Descartes' Error: Emotion, Reason and the Human Brain Paperback – 6 Jul 2006
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"A thought-provoking account" (New Scientist)
"Rich in provocative concepts about intelligence, memory, creativity and passion" (Los Angeles Times)
"idiosyncratic and engaging" (The Times)
"Damasio is a profound thinker and an elegant writer...Descartes' Error is a fascinating exploration of the biology of reason and its inseparable dependence on emotion" (Oliver Sacks)
"Crucial reading" (New York Times Book Review)
Professor Antonio Damasio reassesses a history of philosophy and science that has long valued rationality over emotionSee all Product description
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The first one hundred pages read like a dream and I mistakenly thought that the author had saved his verbose and prolix style for his later works,but then I found I had been lulled into a false sense of security,by which time I was in too deep.The rest of the book took a considerable effort to finish,as to understand a great deal of it requires one to read then re-read a sentence,then deliberate on it until its meaning becomes apparent in your own linguistic terms.This method is taxing to say the least and a vast amount of concentration was required for reading anymore than 10 pages at a time,but due to the interesting nature of the material one remains motivated to proceed further,and by the end of the book you are in no doubt as to the information that has been imparted.
Whereas Descarte's error was to crudely separate mind and body or thought and emotion - with emotion residing in the body - Damasio explores visceral information in the cognitive process and makes a case for the mind and body coming together harmoniously in the prefrontal cortices.
Crudely speaking 'Descarte's Error' is very much written from the perspective of the western medical model but with a heavy philosophical slant and, as might be expected from an erudite clinician, the style can be overly long-winded and surgically disengaging at times which makes for ponderous reading if your background is not neuroscience. The axis of what is to many in the arts and humanities a basic conclusion takes such a long time to reach that some readers could be underwhelmed to discover (possibly due to the book's age) that the mind and body are entwined, though it must be said in the best scientific tradition that Damsasio only ever offers working hypotheses.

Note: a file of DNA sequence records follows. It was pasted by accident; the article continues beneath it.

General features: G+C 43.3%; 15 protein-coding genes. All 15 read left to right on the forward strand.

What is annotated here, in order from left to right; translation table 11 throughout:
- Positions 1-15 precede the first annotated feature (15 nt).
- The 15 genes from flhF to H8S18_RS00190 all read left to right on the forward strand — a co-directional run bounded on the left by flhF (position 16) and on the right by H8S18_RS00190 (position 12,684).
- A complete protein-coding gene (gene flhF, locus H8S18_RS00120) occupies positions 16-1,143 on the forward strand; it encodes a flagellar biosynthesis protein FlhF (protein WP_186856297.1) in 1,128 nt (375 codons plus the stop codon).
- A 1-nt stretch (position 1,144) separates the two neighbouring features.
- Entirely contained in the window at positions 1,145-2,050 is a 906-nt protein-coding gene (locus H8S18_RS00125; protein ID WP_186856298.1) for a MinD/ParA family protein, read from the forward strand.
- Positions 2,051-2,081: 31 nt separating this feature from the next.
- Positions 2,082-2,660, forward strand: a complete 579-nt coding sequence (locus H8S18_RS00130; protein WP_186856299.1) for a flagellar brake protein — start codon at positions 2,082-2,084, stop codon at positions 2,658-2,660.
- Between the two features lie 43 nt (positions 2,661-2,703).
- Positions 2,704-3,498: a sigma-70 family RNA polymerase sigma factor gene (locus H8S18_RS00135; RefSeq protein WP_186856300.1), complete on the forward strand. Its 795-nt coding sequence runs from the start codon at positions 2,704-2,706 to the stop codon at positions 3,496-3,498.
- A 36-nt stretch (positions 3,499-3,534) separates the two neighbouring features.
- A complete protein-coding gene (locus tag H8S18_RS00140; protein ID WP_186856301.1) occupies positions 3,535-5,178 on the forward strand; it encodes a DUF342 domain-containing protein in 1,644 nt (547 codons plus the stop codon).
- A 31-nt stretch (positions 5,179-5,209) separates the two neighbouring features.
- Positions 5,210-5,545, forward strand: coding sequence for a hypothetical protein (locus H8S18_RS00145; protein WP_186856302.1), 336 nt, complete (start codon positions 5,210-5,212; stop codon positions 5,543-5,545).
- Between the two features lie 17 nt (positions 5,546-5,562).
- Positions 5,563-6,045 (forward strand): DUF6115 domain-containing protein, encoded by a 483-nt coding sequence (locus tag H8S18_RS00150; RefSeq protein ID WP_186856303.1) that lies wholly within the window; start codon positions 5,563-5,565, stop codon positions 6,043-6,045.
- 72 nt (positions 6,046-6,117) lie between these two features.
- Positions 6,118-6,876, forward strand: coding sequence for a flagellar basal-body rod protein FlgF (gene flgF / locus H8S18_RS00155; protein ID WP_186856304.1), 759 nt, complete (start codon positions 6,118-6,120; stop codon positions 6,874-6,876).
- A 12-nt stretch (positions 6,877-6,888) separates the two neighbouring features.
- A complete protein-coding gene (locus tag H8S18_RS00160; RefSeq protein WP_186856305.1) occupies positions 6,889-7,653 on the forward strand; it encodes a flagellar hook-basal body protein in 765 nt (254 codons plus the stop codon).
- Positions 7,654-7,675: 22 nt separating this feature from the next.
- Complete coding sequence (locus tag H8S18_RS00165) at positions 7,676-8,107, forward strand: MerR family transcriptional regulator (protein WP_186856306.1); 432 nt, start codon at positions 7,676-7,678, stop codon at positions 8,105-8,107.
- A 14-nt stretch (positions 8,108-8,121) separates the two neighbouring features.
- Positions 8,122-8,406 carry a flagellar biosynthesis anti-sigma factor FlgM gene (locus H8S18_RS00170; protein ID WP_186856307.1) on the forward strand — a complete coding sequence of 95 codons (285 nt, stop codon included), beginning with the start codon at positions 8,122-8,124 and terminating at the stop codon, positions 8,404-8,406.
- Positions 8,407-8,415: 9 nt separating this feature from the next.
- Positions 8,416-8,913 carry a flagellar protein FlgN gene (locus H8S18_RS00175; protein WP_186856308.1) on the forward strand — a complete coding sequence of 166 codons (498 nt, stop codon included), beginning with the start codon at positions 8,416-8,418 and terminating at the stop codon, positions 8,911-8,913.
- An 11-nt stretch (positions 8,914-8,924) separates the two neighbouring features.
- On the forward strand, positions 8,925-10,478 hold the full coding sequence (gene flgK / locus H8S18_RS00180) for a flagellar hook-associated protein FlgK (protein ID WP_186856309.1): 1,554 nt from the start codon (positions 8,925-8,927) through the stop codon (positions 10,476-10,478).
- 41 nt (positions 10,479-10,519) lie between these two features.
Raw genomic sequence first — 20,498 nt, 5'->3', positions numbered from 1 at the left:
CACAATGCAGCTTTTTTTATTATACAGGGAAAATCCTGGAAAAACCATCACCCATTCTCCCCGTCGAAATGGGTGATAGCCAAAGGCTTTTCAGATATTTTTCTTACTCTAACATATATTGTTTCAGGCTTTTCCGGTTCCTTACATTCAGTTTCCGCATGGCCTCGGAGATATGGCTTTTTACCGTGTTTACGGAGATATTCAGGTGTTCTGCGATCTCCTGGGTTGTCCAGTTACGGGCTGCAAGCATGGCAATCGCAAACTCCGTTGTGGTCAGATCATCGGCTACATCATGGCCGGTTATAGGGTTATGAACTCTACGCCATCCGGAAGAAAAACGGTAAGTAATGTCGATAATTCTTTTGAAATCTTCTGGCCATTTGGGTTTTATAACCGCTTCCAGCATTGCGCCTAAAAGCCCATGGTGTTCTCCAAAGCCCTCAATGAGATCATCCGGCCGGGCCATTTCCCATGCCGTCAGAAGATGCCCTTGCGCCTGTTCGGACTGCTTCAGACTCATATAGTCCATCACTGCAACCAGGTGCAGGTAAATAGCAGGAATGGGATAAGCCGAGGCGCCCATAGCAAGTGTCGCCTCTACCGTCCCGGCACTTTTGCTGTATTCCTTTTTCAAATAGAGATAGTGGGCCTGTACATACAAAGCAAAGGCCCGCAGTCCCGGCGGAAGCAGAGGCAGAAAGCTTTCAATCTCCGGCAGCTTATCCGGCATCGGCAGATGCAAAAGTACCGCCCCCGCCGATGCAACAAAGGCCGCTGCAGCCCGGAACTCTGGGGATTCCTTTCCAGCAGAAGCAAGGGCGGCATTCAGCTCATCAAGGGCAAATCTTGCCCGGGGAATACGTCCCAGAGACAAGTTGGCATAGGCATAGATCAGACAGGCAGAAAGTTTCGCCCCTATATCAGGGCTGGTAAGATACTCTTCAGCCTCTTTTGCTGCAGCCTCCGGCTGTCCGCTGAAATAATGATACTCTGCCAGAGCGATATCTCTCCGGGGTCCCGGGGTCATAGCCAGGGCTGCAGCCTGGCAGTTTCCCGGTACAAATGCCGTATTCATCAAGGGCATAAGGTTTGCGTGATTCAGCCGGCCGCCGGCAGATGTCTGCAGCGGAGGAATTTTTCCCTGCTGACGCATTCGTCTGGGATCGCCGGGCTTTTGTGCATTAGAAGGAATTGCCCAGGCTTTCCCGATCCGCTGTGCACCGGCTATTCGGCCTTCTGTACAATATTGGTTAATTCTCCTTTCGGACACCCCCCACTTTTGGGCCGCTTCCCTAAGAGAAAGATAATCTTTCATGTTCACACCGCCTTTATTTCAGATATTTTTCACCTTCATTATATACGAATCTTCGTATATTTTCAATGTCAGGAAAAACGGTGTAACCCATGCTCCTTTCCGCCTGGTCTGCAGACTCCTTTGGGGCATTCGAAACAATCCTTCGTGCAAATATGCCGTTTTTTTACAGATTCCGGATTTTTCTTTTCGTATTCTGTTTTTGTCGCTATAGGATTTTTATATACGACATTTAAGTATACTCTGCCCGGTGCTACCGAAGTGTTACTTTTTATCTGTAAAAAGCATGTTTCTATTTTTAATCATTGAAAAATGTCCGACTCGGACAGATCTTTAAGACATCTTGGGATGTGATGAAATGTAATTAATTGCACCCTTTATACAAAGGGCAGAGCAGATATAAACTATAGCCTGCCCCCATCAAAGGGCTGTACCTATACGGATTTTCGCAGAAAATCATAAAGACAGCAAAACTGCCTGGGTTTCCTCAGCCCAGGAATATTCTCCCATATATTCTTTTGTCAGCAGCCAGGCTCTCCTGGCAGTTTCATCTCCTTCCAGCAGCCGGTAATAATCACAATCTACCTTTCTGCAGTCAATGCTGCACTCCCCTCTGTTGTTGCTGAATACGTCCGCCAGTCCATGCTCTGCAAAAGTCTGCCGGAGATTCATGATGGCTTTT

That said, though the medical school terminology and cold hearted approach abounds, Damasio does not ignore the human dimension and more than understands that western medicine has concentrated for far too long on the physiology and pathology of the body, rather than the "human heart in conflict with itself", i.e. with a mind of its own as a function of the organism. The overthrowing of Cartesian dualism and its set of sub-specialisations is recognised in that only a part of the circuitry in our brains can ever be determined by genes as the human organism operates in collectives of like beings. Brain circuitries are unique at any given moment and are shaped by cultural and social context, especially in their regulation of pain and pleasure.
The 'somatic marker hypothesis' put forward is that emotions play a critical role in our ability to make fast, rational decisions in complex and uncertain situations, which might explain the rather old-fashioned trait of stubborn dominance guiding alpha types in making key gut decision when faced with complex and conflicting choices - and many an addiction to the boardroom scenes in the BBC's version of The Apprentice! Those with frontal lobe damage do not have easy access to visceral feedback and are incapable of flying by the seat of their pants in making the fine adjustments to their social situations. These individual are still however able to make logical 'as if' decisions, or response images that can be stored in long term memory and provide the ammo for high scores in a battery of cognitive tests. There therefore might be a neuroscientific explanation for the much overused mantra that high intelligence does not always exhibit common sense!
Such a fascinating finding was measured in two unequivocal experiments. The first one showed that those with prefrontal lobe damage were incapable of generating skin conductance to a series of projected slides with randomly screened disturbing images. The second experiment was carried out with a a more life-like game of cards paying rewards and penalties. Its findings consistently revealed that those with prefrontal lobe damage bypassed their emotional hunches that would tell them something about the stimulus that they had encountered over time, so that they exhibited a myopia for making future predictions in their miscalculation of 'goodness' and 'badness' in gambling different decks. According to Damasio this is a crucial factor in constructing personal decisions about one's welfare and guidance, a fate that misfell the infamous Phineas Gage.
I could not help but make the link with the ultimate Buddhist somatic marker of 'life as suffering' which Damasio would conclude puts us on notice as the best possible protection for survival: it becomes a motivator for our drives, instincts and decision making strategies. If patients with prefrontal damage have altered pain responses how does this affect their connection with cosmic events, if this is their belief? Such a conclusion also led me to consider Damasio's findings in its application to management practice in that those in ivory towers should suffer to give them a rounded decision matrix. Thus one must be more than a little bit wary of people who cannot feel, especially bosses...
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